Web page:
Finalists’ statements are based on information provided by the entrants.
Finalist information will be published on 24 July 2015 at http://australianmuseum.net.au/eureka
NSW Office of Environment and Heritage Eureka Prize for Environmental Research
Associate Professor David Beattie, University of South Australia
Chemicals used in mineral processing can be a burden on the environment when uncontrolled release of waste water occurs. Associate Professor David Beattie’s research focuses on finding benign chemicals that can substitute for currently used harmful chemicals in mineral flotation, a common form of mineral processing in Australia.
CSIRO Marine Debris Team, CSIRO Oceans and Atmosphere Flagship
The CSIRO Marine Debris Team applied interdisciplinary research towards understanding the sources and distribution of marine debris, developing effective policy responses and integrating field and laboratory studies with oceanographic and ecological modelling to assess its impacts on wildlife. The team was able to translate scientific information into effective policy and behavioural change by combining research with citizen science, outreach to government and media engagement.
The IUCN Red List of Ecosystems Team, University of New South Wales
Professor David Keith and his team have developed the first global standard for assessing risks to ecosystems. Already illuminating risks to terrestrial, freshwater and marine ecosystems in Australia and overseas, this method is laying the foundations for better strategies for averting the collapse of threatened ecosystems worldwide.
Biocode, University of Sydney; CSIRO; and Garvan Institute of Medical Research
The BioCode project used ‘omics’ approaches to unravel, in unprecedented detail and clarity, the insulin/IGF1 signalling pathway that plays essential roles in health, obesity and diseases such as diabetes. The BioCode team have developed innovative analysis and visualisation methods that will benefit researchers in many areas of life science.
The EVestigators, Monash Alfred Psychiatry Research Centre; Monash University; and Neural Diagnostics Pty Ltd
Mental illness carries the highest societal cost-burden of all human-related disability. The EVestigators have significantly increased diagnostic accuracy to approximately 80 per cent by using objective bio-markers from their electrovestibulography technology alongside the Diagnostic and Statistical Manual of Mental Disorders.
Professor Dayong Jin, University of Technology, Sydney; Macquarie University; and ARC Centre for Nanoscale Biophotonics; Professor Tanya Monro, University of South Australia; University of Adelaide; and ARC Centre for Nanoscale Biophotonics; and Professor Bradley Walsh, Minomic International Ltd and Macquarie University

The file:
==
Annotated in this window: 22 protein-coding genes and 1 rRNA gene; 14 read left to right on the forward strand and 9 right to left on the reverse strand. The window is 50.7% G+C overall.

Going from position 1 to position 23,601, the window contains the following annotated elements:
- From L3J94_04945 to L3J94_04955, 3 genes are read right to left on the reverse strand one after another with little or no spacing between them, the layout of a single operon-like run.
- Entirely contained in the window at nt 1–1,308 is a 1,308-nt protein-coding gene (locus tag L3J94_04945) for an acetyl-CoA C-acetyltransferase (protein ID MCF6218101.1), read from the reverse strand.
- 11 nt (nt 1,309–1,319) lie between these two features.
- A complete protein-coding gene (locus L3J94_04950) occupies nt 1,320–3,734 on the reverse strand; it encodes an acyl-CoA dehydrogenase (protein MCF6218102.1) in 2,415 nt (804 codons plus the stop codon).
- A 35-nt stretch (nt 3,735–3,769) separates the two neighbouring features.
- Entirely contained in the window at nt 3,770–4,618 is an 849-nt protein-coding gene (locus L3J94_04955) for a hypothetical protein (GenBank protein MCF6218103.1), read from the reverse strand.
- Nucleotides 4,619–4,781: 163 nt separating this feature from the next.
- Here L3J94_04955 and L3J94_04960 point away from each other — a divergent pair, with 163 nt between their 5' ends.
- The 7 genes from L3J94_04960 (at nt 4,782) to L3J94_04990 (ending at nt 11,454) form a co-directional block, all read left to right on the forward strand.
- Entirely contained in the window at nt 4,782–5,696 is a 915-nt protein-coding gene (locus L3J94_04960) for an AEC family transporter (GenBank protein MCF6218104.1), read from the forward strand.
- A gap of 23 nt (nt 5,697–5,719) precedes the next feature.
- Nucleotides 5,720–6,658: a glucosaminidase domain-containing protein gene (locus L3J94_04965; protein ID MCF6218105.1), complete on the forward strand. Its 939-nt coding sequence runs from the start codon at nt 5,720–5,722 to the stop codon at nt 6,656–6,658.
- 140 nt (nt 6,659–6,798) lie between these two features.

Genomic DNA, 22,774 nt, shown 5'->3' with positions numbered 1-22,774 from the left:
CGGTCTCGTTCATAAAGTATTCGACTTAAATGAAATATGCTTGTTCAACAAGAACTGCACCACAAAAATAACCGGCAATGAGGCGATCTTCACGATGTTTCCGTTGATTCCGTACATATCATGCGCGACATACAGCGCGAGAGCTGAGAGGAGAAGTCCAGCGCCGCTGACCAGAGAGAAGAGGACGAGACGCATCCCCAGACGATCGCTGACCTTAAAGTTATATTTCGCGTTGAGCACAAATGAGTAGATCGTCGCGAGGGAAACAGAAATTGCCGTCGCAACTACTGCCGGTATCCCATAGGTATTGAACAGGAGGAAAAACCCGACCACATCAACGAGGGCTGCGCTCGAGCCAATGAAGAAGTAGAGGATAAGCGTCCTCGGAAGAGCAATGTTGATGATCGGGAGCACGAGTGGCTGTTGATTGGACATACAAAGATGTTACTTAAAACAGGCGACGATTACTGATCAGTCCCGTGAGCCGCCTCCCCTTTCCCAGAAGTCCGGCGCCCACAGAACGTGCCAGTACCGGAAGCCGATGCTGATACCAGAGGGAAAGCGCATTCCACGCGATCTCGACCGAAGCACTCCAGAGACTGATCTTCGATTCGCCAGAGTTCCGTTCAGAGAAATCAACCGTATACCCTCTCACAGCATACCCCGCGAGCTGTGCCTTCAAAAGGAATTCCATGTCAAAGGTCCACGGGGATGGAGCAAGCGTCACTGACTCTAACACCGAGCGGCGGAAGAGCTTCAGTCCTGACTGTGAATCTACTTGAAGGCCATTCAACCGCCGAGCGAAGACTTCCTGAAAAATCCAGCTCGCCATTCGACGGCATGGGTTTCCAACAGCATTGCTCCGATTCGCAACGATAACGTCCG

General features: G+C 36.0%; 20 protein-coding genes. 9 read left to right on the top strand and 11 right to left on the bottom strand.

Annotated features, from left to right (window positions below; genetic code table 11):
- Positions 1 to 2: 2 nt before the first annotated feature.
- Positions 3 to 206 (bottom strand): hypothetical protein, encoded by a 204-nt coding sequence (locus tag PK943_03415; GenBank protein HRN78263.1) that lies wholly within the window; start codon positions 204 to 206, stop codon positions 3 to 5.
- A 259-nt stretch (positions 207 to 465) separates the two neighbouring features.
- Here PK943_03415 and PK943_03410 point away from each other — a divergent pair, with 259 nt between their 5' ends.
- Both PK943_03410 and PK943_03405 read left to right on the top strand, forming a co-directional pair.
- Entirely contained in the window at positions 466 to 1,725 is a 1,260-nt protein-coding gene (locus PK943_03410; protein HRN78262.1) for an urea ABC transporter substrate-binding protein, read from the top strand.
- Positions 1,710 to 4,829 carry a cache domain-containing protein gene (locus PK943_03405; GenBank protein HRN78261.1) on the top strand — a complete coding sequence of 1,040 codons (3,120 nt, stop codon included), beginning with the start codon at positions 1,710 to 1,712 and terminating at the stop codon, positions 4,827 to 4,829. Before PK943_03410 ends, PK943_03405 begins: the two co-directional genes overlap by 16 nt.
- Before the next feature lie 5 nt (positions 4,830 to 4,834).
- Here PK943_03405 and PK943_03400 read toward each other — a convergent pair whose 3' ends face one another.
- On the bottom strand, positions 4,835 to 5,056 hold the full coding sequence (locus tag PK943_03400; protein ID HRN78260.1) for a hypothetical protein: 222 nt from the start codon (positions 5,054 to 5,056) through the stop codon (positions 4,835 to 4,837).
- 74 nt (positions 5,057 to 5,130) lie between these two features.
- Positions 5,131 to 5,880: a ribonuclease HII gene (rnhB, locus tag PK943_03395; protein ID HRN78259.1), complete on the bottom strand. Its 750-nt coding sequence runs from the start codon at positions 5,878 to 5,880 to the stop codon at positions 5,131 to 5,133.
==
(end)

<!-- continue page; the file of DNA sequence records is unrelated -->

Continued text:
The diverse impact of Super Dots technologies – from non-invasive cancer diagnosis and rapid pathogen detection to invisible coding for authentication of pharmaceuticals, passports and banknotes – is based on advances in diverse fields: material chemistry, optical physics, nanotechnology, biotechnology, computational modelling and instrumentation engineering.
AREST CF, Telethon Kids Institute
The Australian Respiratory Early Surveillance Team for Cystic Fibrosis (AREST CF) program is a world leader in the assessment, treatment and prevention of cystic fibrosis lung disease in children. The collaboration is acknowledged internationally as making significant progress in understanding the early pathobiology of cystic fibrosis lung disease. The team collaborates across Australia and New Zealand, the USA and Europe.
FANTOM5, Harry Perkins Institute of Medical Research; University of Queensland; University of New South Wales; Griffith University; and RIKEN Japan
With 261 medical researchers and computational biologists from 20 countries, the FANTOM5 project has systematically investigated the sets of genes used in most cell types of the human body, and the genomic regions that determine where the genes are read from. The aim is to use this information to build transcriptional regulatory models for each human primary cell type.
Professor Dacheng Tao, University of Technology, Sydney
Professor Dacheng Tao collaborates with an international network of academic and industry-based peers to help computers better interpret data captured from the real world. Together, the team has invented subspace learning models that meaningfully reduce the complexity of captured data. Their theoretical and algorithmic findings have diverse applications, from video surveillance to consumer electronics.
Dr Denisse Leyton, Australian National University; Dr Joel Selkrig, European Molecular Biology Laboratory; and Dr Hsin-Hui Shen and Professor Trevor Lithgow, Monash University
The team’s research represents a significant leap forward in understanding the fundamental mechanisms by which key disease-causing molecules (autotransporters) are assembled in bacterial ‘superbugs’. Through this research, the team has discovered ways to interfere with the assembly process, depriving the superbugs of deadly molecular weaponry and leading to potential therapeutic applications including the prevention of antibiotic-resistant infections.